Exelixis also fully intends to later expand cabo's use in prostate cancer with two additional phase III trials, one of which will definitely use overall survival as the primary endpoint.
Doubter and skeptics argue that mitoxantrone is an old, rarely used prostate cancer drug reflecting outdated thinking. FDA more recently has required new prostate cancer drugs to demonstrate a survival benefit and cabo should be no exception. Proving a survival advantage will be an extreme challenge for Exelixis, the bears say, because the patients the company plans to enroll in the initial phase III study have advanced disease and cabo is not an easy drug to tolerate from a side-effect perspective.
Dr. Daniel George, a prostate cancer expert at Duke University and an investigator in previous cabo studies, said focusing the initial pivotal study on pain relief takes advantage of the drug's strength and is clinically meaningful to these advanced prostate cancer patients.
"I think the FDA will find it hard to ignore since none of the other [prostate cancer] drugs have a very good track record with respect to pain," he said.If Exelixis is right and FDA clears an SPA with a bone/pain endpoint (without requiring a survival benefit), Exelixis' stock should move higher. The more interesting, uncertain and evolving story, in my mind, is how the efficacy and safety of Exelixis' cabo stacks up against Algeta's Alpharadin in a similar prostate cancer patient population. Algeta will be seeking U.S. approval soon with a study that demonstrated a survival benefit.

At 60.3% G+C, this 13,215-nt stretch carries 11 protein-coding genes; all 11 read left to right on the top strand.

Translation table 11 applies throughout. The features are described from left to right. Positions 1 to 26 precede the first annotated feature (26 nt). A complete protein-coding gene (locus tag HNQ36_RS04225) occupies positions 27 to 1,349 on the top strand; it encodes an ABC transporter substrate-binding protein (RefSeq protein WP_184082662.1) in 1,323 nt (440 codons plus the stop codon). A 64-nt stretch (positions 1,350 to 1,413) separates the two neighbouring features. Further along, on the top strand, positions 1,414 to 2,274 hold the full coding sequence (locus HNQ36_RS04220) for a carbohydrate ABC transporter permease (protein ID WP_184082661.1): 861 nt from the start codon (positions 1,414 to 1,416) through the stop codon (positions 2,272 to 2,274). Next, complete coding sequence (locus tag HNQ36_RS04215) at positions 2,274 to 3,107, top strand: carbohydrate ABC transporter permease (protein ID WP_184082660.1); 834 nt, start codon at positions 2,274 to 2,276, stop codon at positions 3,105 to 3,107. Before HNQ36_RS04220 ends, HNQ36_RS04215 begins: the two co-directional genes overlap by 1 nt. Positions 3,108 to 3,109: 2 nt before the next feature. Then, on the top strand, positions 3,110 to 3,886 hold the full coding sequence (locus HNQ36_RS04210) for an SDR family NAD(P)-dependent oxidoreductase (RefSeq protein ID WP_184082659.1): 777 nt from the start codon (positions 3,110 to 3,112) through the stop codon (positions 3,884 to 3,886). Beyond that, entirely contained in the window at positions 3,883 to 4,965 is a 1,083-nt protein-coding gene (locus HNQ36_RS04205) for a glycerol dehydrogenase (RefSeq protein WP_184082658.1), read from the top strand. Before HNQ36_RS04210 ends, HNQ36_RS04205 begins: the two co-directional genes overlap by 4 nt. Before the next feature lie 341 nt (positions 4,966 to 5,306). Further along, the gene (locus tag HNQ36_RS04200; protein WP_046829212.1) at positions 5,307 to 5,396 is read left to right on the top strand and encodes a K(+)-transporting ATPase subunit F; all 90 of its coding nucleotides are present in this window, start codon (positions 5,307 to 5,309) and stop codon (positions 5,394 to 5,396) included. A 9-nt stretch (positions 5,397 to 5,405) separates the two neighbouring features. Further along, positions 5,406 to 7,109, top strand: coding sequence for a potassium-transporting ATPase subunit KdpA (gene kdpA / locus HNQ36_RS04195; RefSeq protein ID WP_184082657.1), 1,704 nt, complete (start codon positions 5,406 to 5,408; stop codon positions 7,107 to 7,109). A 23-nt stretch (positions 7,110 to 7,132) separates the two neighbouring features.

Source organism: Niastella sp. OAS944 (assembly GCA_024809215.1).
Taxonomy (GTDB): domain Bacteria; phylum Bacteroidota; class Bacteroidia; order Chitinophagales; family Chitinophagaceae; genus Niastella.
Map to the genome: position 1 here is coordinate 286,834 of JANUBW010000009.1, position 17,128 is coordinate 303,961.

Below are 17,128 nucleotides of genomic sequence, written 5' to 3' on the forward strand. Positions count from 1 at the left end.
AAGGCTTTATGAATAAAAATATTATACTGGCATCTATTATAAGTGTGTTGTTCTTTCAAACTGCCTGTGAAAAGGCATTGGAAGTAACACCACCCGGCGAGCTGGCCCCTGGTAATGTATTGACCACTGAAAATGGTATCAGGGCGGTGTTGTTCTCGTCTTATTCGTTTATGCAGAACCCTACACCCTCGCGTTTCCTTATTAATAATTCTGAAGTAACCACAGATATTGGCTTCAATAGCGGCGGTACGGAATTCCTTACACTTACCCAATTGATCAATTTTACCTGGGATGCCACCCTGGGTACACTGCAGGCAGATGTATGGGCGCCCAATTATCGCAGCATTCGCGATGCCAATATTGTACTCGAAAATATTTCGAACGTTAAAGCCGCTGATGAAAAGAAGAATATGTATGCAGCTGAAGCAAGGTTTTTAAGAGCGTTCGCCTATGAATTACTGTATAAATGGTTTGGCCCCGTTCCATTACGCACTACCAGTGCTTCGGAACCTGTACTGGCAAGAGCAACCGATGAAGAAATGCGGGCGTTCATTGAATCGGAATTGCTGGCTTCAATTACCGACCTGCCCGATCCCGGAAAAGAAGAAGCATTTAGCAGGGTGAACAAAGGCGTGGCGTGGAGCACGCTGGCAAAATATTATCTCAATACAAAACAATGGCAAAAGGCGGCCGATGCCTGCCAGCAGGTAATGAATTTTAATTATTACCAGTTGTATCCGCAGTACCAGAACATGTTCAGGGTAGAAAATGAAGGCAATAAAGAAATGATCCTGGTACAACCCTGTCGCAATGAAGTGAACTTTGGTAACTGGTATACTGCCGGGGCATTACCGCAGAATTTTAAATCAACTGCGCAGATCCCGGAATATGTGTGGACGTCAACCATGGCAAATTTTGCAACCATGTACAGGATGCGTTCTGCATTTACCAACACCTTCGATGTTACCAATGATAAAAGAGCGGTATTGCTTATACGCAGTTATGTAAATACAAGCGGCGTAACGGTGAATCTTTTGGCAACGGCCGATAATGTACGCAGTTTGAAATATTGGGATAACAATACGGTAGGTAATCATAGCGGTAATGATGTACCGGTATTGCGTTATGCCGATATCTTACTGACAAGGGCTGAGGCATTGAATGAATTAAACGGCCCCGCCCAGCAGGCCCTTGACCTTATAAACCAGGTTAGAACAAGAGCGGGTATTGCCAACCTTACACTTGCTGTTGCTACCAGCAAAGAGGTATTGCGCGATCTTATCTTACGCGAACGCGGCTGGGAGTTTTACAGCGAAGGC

Leighton H. writes, "Wow! You have been silent in regard to Cell Therapeutics (CTIC) lately. No comment about the confirmation of the significance of the PIX301 trial by the independent radiological review, or the upcoming EMA decision on pixantrone, or the reconsideration of the FDA decision in regard to pixantrone. Last I heard from you were comments to your blog some months ago where, when asked about your thoughts on the chances of approval of pixantrone by the FDA, you stated '0% chance.' Do you still hold the same opinion?" I do, although I believe the question to me dealt with Cell Therapeutics' chance of winning pixantrone approval based on the appeal of the FDA's 2010 rejection. This is what I wrote about the pixantrone appeal last December: "The FDA appeal is a desperate Hail Mary that is highly unlikely to succeed. I also fail to see a scenario by which European regulators reach a more positive conclusion about pixantrone compared to their U.S. counterparts at FDA." I don't see any reason to amend that prediction, a year later.
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